In fact, hair loss is a symptom of zinc deficiency! This mineral supports the oil glands around the hair follicles and ensures that they work properly. Studies have shown that zinc deficiency is associated with thyroid disorders – a cause for hair loss and even alopecia.
A word of caution here – While the lack of zinc can trigger hair loss, an excess of it can lead to the same results! The recommended daily amount of zinc is only about 11mg. Excess zinc in the body can hinder the absorption of other minerals such as copper, iron, magnesium and manganese — which are also required for maintaining healthy hair. For instance, copper helps to form blood vessels and the lack of it may prove detrimental to the scalp and limit the growth of hair.
Hair is made up of protein, as we mentioned above. It is hence crucial that you have adequate proteins in your daily diet for you to stay clear of hair worries. When inadequate, hair can become dry, brittle and very weak, prone to breakage. Extremely low protein diets can in effect result in restricted-to-no hair growth and even hair loss.
These apart, Omega 3 fatty acids are very important for your hair. They give shine to your hair and make your hair stronger.
And last but not least, Water for Hair!
Water is something that is extremely important for your hair. Staying hydrated is key to good health and hair. When you don’t consume as much water as needed, your hair becomes dry, brittle, develops split ends and hair growth can virtually stop. Click here to understand how hydration impacts your hair.
Dairy and dairy products, brewer’s yeast, wheat germs, whole grain cereals, fresh fruits and vegetables like carrots, broccoli, leafy greens, apricots, brussels sprouts, lime, kiwi, bell peppers, pineapple, strawberries, oranges, grapefruits and lemons.
Biotin, the most commonly known ‘hair vitamin’ is available in brown rice, brewer’s yeast, walnuts, sunflower seeds, lentils, oats, soybeans, green peas, walnuts, bananas, cauliflower, mushrooms and legumes.
Foods that are rich in vitamin E include peanuts, spinach, wheat germ, asparagus, vegetable oil, seeds, avocados, milk, whole grains, turnip greens and almonds.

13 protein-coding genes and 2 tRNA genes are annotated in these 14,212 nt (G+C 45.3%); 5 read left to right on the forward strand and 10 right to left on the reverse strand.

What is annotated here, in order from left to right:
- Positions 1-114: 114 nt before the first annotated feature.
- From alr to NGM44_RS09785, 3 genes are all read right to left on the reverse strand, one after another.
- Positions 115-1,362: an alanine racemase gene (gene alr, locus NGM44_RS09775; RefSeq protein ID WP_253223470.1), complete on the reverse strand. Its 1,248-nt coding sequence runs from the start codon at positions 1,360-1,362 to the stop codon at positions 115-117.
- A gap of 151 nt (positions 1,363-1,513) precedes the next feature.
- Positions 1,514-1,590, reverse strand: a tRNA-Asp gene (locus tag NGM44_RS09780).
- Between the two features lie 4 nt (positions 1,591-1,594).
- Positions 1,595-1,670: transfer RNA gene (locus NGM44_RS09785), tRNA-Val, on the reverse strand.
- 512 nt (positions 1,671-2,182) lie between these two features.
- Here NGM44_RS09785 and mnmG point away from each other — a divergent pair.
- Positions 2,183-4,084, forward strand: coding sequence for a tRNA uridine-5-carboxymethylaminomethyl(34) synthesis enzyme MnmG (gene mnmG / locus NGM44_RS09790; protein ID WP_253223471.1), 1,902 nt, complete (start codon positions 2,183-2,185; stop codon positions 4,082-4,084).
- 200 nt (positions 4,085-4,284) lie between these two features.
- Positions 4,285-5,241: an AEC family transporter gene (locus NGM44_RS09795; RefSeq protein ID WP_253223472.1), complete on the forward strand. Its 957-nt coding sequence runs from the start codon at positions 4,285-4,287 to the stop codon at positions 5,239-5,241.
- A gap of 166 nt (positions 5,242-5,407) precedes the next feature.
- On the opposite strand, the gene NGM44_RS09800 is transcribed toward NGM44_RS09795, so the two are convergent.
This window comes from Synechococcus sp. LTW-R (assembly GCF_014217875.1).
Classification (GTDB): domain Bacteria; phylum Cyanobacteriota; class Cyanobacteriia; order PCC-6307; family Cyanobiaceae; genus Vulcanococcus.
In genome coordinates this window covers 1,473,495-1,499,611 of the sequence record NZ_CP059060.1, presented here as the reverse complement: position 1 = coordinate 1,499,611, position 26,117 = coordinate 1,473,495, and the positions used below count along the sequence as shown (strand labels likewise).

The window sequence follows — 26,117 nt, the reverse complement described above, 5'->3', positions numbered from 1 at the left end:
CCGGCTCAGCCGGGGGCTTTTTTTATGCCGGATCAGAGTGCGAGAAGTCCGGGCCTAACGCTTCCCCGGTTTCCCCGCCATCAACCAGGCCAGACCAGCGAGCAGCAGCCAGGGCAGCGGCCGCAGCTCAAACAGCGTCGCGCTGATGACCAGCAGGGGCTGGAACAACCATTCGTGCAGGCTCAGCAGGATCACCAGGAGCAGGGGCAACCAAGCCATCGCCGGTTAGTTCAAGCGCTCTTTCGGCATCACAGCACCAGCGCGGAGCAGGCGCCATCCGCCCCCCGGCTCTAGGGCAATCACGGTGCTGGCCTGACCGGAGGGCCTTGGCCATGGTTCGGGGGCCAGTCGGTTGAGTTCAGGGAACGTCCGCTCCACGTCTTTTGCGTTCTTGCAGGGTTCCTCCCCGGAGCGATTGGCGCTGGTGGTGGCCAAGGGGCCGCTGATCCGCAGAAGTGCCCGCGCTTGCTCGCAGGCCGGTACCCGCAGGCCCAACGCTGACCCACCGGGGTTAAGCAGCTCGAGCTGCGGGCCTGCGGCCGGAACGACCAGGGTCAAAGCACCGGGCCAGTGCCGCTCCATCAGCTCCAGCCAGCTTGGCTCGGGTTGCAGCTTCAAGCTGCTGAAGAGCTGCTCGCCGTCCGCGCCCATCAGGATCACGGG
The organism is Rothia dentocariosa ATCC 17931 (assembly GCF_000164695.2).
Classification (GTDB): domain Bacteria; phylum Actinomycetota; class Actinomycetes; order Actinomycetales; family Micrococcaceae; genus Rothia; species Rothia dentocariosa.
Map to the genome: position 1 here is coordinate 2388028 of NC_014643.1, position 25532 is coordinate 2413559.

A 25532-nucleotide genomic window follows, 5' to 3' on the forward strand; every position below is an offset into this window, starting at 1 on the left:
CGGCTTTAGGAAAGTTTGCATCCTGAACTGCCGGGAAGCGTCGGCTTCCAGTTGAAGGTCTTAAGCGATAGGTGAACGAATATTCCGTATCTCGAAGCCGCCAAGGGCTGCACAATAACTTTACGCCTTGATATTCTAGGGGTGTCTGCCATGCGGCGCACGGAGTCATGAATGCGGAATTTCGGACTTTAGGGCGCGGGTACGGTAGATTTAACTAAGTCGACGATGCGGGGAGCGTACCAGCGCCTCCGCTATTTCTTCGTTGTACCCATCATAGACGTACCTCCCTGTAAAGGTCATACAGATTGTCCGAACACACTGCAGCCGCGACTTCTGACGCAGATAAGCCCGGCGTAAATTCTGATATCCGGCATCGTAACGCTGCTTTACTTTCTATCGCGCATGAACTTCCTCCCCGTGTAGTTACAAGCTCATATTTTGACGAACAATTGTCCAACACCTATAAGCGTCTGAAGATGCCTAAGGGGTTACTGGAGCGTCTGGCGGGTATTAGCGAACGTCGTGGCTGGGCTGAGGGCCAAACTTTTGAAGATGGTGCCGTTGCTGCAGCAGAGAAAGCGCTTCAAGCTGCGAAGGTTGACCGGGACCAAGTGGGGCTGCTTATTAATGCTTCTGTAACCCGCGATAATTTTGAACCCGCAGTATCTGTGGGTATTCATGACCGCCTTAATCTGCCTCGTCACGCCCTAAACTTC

Dairy, yeast, nuts, tofu and beans are good sources of calcium.
Dark green leafy vegetables, dates, figs and jaggery are good sources of iron.
Legumes like chickpeas, lentils and beans, nuts, whole grains, seeds and dairy – all contain substantial amounts of zinc.
Dairy, yoghurt, beans, soybeans, palak, paneer, Chinese cabbage, mushrooms, Kabuli chana and almonds are great sources of proteins.
Soy protein has also been found to be helpful in stimulating hair growth. Soy products, quinoa, cereals, lentils, nuts and legumes help with your amino acids intake need as well.
Apart from drinking water, you could lock in fluids through various other sources like coconut water, yoghurt, cottage cheese/ paneer, fresh fruits and vegetables. These are water-rich items, packed with multiple vitamins and nutrients that can ensure your body stays well hydrated. Fruits with high water content such as apricots, blueberries, oranges, grapes, strawberries, peaches, pineapples, plums and raspberries can be consumed.
Some other superfoods that help to get nutrients such as omega 3 fatty acids are almonds, walnuts, hazelnuts, cashew nuts, pumpkin seeds, sunflower seeds and most importantly flax seeds.
To know more about the nutrients for healthy hair and scalp, natural hair growth supplements, tips and remedies for hair loss, make sure to visit a trichologist, the best person to guide you on this.
How can a Trichologist help with your diet?
A trichologist will recommend vitamins and minerals designed specifically for hair, and in the proportion that YOU need. He/She will first understand your present diet, study your medical history, and clearly diagnose where the deficiency is. A diet, customised for you, will accordingly be prescribed along with needed natural supplements. These supplements formulated for maintaining healthy hair will counteract the impact that various external and internal factors have on your hair and scalp.
There are various tests that aid the diagnosis of the hair doctor. You can also opt to get HTMA test done to understand whether you have the right balance of minerals in your body. Mineral imbalance can lead to many concerns including hair loss. This test is a tool that aids in preventing hair problems.
Remember, each individual’s hair & scalp condition is different from the other. One solution doesn’t fit all! While a certain diet pattern suits you, it may not quite suit your friend. Multiple factors such as your lifestyle, occupation, geographical location, metabolism tendencies, medical case history & more, dictate how your diet should be, to prove beneficial for your hair. A trichologist is someone who understands this, is an expert on hair and scalp concerns, and hence the right person to guide you on this subject.
We are here to advise the right diet and hair care regimen that is suitable for your specific hair & scalp condition. We are always here to listen to your concerns, help you understand the facts, advice & even demonstrate what is best for your hair, be it best practices for your hair, your diet or lifestyle.
Diet fads and food trends aren’t quite always as rad as they seem! You may be causing much damage to your body from within, and in turn your hair, without realising it. Don’t go by hear-say. Don’t swap to drastic diet plans overnight. Seek professional advice.
Now that you have a better understanding of what your hair needs, ask yourself – Am I eating right?
And do what is needed to correct course, if you aren’t quite there yet!